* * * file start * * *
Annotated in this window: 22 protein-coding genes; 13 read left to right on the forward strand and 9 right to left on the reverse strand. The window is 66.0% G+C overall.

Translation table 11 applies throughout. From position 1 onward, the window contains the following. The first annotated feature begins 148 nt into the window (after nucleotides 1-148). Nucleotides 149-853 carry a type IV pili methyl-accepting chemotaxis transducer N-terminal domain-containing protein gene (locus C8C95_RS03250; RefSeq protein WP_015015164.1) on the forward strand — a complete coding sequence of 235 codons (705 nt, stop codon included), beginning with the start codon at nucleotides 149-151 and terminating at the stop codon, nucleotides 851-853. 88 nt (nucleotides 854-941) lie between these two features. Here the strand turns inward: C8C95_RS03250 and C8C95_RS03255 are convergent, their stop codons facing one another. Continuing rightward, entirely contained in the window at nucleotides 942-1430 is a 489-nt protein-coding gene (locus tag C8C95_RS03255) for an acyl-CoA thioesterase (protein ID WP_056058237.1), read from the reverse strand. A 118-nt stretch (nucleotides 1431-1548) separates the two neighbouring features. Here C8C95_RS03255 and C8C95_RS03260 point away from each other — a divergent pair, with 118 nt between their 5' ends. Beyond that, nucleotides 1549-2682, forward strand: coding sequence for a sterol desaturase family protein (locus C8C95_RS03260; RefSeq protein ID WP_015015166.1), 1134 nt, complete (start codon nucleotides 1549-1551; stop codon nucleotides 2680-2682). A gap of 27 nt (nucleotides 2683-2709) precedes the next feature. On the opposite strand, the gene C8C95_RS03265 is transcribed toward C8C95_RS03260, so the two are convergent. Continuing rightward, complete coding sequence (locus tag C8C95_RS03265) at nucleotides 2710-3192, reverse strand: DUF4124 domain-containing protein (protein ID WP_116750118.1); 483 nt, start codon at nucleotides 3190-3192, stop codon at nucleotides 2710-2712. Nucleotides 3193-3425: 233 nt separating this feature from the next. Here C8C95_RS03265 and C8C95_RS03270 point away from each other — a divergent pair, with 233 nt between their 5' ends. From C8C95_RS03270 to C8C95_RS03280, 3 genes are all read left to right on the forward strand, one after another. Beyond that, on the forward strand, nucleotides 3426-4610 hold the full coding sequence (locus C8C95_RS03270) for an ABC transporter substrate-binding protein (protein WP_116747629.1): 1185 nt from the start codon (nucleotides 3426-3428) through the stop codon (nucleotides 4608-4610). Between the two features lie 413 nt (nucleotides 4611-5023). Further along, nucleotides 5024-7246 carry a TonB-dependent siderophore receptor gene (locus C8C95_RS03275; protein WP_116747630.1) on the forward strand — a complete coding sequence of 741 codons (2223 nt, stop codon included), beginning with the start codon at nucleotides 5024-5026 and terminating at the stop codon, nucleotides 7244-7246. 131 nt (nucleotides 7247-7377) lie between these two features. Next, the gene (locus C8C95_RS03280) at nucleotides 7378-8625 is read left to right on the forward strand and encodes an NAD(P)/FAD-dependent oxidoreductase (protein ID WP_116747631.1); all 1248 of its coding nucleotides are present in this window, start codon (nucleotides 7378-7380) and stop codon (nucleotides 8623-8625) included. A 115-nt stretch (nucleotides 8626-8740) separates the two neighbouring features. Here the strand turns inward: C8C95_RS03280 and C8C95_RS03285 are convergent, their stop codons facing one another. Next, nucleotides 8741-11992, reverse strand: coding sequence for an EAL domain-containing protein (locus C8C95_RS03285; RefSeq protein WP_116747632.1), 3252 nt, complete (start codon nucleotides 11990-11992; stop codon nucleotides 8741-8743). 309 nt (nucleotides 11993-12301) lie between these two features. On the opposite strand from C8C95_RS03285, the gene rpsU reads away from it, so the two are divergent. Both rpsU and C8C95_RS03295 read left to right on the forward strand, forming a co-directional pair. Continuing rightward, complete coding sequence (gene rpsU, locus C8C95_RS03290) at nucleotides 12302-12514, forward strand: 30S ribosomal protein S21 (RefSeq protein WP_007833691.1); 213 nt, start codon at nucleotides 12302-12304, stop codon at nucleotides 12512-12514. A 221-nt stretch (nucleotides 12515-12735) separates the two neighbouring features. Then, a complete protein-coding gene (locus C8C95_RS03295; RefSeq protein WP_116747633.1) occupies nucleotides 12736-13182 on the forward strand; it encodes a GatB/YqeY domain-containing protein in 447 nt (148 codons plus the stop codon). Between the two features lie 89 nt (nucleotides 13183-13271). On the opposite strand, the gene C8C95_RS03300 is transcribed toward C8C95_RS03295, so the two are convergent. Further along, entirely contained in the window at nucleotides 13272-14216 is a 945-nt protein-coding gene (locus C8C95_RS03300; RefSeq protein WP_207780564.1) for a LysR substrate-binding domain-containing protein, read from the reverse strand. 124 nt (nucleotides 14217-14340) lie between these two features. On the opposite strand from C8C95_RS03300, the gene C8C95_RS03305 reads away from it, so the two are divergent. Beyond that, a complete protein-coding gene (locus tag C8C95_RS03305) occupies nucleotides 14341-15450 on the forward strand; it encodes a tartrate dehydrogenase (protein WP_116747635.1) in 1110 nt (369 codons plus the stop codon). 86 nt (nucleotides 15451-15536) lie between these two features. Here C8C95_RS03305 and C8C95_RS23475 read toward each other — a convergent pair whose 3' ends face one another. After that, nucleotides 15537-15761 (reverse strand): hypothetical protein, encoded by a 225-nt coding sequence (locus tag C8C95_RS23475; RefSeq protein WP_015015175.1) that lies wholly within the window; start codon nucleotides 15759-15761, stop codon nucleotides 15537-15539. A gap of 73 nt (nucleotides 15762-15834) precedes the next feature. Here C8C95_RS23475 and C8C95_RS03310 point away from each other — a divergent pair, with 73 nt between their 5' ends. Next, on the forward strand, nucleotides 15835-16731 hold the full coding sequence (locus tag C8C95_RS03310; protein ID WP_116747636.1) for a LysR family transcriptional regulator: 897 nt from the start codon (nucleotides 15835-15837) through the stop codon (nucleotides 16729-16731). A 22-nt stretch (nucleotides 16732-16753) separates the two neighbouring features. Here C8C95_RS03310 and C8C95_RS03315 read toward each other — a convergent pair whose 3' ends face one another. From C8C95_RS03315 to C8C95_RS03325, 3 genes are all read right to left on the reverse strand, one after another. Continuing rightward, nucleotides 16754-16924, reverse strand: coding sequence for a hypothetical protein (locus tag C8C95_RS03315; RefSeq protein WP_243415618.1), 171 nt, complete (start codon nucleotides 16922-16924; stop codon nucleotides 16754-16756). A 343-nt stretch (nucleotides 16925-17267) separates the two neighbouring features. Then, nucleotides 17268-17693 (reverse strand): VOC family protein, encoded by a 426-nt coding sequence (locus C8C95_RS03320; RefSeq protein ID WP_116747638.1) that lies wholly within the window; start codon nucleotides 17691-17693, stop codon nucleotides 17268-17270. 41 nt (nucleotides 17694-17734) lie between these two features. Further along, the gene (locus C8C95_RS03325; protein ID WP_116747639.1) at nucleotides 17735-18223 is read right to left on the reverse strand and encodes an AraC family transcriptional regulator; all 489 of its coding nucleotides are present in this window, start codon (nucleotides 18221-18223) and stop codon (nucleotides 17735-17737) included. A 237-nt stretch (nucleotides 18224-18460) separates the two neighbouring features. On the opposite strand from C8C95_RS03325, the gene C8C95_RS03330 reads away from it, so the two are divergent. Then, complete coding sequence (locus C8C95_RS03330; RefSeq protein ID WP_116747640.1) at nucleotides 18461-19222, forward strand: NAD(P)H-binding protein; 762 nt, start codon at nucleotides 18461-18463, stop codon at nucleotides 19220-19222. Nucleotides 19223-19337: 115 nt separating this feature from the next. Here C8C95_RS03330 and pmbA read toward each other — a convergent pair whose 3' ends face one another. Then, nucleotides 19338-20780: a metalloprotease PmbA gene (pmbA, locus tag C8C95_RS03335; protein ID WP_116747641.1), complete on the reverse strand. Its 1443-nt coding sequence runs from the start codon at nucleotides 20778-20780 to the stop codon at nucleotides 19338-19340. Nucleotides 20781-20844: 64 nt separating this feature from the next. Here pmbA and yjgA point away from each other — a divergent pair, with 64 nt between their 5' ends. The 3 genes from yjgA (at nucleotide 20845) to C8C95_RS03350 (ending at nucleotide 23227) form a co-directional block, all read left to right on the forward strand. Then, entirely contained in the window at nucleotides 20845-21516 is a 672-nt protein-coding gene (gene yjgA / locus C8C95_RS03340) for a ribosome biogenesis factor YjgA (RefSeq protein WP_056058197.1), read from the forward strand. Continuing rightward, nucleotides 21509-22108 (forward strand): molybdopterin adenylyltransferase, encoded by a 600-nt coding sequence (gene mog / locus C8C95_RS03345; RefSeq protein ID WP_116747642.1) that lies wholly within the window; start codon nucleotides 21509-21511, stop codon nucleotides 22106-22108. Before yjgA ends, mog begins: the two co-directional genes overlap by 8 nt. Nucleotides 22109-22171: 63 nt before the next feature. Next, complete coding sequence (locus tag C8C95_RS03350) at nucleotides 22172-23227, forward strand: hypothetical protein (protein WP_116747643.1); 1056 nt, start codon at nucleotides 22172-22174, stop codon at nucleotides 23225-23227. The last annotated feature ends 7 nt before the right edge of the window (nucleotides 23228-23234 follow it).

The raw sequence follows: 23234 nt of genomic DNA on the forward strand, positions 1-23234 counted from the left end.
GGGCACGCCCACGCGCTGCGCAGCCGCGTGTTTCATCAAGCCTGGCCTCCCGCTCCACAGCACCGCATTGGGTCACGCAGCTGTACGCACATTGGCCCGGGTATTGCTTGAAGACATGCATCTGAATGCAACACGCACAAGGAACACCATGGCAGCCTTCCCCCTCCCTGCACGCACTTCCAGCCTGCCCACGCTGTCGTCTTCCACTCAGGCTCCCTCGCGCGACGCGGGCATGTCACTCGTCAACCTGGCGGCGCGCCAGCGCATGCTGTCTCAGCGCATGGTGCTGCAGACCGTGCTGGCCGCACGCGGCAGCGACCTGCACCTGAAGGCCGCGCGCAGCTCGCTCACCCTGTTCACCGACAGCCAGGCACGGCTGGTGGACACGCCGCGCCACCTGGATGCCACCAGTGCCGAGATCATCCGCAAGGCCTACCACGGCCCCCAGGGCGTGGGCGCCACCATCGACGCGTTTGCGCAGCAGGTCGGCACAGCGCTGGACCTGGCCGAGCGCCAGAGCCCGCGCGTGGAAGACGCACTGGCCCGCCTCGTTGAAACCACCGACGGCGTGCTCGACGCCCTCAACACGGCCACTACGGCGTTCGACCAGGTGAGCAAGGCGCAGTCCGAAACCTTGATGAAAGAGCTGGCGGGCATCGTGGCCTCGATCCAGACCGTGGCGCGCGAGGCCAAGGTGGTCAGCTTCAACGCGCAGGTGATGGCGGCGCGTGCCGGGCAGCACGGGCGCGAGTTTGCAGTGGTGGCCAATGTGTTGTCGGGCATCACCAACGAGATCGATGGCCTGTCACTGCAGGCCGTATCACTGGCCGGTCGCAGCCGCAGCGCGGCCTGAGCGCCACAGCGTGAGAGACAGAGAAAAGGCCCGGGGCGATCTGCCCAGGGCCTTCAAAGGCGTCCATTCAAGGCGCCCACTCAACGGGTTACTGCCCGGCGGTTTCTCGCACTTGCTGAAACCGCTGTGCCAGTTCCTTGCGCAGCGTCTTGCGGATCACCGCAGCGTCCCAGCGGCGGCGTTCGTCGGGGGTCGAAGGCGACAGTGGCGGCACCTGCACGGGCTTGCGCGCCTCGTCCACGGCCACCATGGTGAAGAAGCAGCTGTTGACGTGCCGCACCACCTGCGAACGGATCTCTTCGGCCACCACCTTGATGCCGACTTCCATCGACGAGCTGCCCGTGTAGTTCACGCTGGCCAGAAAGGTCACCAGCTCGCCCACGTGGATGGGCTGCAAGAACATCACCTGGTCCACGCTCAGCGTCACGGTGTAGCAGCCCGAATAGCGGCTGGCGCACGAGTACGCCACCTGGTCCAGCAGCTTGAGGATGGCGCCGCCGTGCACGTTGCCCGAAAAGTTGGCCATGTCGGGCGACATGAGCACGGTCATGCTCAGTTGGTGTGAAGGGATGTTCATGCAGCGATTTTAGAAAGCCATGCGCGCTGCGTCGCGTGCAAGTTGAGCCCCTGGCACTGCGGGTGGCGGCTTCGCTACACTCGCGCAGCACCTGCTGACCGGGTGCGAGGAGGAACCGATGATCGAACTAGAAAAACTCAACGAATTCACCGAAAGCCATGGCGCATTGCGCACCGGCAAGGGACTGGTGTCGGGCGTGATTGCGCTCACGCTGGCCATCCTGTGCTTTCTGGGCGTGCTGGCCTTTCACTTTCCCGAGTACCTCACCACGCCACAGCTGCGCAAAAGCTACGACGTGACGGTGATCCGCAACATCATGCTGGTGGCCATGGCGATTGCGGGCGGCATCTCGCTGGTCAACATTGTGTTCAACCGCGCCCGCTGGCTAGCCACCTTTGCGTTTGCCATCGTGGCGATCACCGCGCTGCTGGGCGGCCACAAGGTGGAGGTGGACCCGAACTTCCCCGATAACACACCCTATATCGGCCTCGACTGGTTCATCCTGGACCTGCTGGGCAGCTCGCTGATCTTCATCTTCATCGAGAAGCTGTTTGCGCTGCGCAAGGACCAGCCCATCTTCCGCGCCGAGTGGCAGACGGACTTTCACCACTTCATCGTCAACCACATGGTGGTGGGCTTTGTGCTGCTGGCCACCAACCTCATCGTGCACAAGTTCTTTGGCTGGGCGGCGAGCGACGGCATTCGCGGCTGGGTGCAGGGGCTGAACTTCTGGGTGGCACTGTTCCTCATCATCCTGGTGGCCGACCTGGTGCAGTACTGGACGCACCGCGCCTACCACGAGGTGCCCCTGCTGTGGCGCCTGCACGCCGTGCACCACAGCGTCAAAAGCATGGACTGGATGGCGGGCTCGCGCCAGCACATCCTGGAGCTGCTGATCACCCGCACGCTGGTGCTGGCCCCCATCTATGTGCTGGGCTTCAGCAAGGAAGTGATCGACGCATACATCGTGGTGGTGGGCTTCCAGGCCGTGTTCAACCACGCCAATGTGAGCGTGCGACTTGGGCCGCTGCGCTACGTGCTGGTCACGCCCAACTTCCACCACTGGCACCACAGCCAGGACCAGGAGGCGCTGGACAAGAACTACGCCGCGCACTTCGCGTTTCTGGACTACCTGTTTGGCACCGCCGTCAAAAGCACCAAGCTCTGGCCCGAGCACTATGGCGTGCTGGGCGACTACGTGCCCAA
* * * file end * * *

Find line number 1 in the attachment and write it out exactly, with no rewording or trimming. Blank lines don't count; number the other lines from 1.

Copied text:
Annotated in this window: 22 protein-coding genes; 13 read left to right on the forward strand and 9 right to left on the reverse strand. The window is 66.0% G+C overall.